The Fontaine des Éléphants (Fountain of the Elephants) is a 18m-high fountain in Chambéry and one of its most famous landmarks. It was sculpted in 1838 in honour of Benoît de Boigne, a native of the city who made his fortune working as a general of the Maratha Empire in India. After coming back to Chambéry at the end of the 18th century, de Boigne bestowed some of his wealth on the town and was honoured posthumously with this monument.
Earlier this summer, I went on a guided tour of the Château des Ducs de Savoie (Castle of the Dukes of Savoie) in Chambéry. The construction of the castle was started in the 13th century to serve as the seat of the Counts (and later, Dukes) of Savoie but there has been many additions and demolitions over the years since. It now serves as the seat of the Préfecture of Savoie, so, apart from a small room near the entrance, the guided tour is the only way to visit the castle. The version of the tour I went on (called Château, Ruelles et Confidences) also included a visit of the old town of Chambéry nearby, which allowed access to some areas not normally open to the public. Some versions of the tour skip that part and visit the Tour Demi-Ronde (Half-Round Tower) in the castle instead.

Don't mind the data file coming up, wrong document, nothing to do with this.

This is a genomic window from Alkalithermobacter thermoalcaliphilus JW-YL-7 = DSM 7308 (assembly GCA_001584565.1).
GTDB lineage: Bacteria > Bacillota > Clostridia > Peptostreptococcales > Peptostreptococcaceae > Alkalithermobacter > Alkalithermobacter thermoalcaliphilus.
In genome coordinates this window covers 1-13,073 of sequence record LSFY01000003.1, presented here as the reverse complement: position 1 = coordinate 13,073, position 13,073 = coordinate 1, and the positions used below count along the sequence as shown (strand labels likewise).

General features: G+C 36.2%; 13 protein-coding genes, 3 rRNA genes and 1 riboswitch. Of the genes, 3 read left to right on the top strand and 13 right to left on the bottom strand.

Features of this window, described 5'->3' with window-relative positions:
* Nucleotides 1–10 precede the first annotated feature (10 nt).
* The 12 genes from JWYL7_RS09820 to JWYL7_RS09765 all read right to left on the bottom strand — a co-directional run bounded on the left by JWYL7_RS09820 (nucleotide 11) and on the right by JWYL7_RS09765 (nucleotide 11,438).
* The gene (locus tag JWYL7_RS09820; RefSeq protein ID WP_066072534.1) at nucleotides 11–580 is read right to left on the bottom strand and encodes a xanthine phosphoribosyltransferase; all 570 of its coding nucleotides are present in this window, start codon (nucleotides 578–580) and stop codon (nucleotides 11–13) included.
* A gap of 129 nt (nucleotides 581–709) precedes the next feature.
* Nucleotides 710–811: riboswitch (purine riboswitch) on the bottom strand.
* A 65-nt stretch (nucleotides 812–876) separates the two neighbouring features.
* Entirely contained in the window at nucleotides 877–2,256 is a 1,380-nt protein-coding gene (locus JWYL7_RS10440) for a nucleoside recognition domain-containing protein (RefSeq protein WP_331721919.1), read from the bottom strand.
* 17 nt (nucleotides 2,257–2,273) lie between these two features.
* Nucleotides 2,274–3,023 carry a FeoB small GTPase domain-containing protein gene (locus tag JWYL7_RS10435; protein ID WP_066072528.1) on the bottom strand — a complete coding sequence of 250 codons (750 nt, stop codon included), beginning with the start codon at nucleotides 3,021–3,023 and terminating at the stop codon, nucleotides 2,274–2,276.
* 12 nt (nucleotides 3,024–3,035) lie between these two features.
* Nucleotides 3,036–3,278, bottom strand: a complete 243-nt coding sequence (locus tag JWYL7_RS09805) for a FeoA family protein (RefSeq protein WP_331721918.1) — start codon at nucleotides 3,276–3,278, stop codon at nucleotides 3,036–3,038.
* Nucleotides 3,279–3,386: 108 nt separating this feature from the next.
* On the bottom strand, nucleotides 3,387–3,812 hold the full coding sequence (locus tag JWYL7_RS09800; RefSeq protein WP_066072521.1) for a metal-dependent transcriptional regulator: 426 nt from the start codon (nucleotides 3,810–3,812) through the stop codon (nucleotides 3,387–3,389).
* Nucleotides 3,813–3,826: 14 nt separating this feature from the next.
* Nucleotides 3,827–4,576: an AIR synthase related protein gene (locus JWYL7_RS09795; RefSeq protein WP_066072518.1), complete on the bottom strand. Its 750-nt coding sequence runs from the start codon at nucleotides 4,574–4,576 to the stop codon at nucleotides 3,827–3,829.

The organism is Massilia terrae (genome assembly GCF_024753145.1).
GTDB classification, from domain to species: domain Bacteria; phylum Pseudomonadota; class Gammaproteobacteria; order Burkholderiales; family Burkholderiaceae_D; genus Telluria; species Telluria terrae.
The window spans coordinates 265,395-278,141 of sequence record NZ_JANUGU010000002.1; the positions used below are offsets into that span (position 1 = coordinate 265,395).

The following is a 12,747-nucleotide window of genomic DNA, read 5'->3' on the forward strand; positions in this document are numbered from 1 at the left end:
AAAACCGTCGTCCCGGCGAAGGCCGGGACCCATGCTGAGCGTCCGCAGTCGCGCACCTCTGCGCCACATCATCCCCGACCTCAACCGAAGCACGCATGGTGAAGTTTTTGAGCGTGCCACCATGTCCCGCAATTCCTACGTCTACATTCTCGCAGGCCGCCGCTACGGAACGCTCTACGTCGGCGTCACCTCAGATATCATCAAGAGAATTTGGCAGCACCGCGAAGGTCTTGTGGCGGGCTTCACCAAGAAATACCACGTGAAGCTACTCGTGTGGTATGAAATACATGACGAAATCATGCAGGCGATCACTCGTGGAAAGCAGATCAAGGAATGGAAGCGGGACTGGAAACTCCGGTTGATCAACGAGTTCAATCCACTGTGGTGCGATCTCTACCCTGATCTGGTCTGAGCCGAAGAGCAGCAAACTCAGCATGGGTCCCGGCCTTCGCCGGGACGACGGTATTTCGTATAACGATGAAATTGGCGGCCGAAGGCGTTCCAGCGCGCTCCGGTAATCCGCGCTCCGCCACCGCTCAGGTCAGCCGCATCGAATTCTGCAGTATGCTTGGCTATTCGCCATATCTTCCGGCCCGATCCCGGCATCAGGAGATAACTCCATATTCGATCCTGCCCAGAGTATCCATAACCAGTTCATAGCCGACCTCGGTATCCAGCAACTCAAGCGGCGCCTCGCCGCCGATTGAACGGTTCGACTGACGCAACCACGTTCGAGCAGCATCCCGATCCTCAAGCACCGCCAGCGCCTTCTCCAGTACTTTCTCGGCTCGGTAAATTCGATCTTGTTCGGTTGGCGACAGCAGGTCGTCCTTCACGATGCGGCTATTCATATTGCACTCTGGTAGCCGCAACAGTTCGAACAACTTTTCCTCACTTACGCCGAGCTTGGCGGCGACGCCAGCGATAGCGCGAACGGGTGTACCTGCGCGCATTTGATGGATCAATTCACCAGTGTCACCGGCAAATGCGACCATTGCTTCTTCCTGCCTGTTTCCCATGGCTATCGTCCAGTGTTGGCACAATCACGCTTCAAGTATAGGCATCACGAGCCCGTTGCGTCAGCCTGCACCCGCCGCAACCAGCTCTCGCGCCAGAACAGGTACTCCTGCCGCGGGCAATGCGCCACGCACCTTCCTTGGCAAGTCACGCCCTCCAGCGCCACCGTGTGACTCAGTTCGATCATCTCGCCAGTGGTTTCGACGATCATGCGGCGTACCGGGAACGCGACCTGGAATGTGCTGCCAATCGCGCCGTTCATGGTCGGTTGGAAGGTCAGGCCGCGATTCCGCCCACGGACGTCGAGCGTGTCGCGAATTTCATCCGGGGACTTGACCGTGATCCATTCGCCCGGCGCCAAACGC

The Promenade de Jean-Jacques Rousseau is a short and easy walk in Chambéry that follows the footsteps of Genevan philosopher Jean-Jacques Rousseau. It starts in the Old Town of Chambéry at Parc de la Calamine and goes up to Les Charmettes, a house where Rousseau lived with Madame de Warens between 1736 and 1742. It then loops back by passing through the Parc de Buisson-Rond and the Château de Boigne.
I didn’t actually walk the whole loop: It was getting late and dark so I went down to the city directly once I reached Les Charmettes.
The Université Savoie Mont Blanc is a university in the region of Savoie with a few campuses in the Chambéry and Annecy area, including one dedicated to teaching science and located at the Savoie Technolac, in Bourget-du-Lac.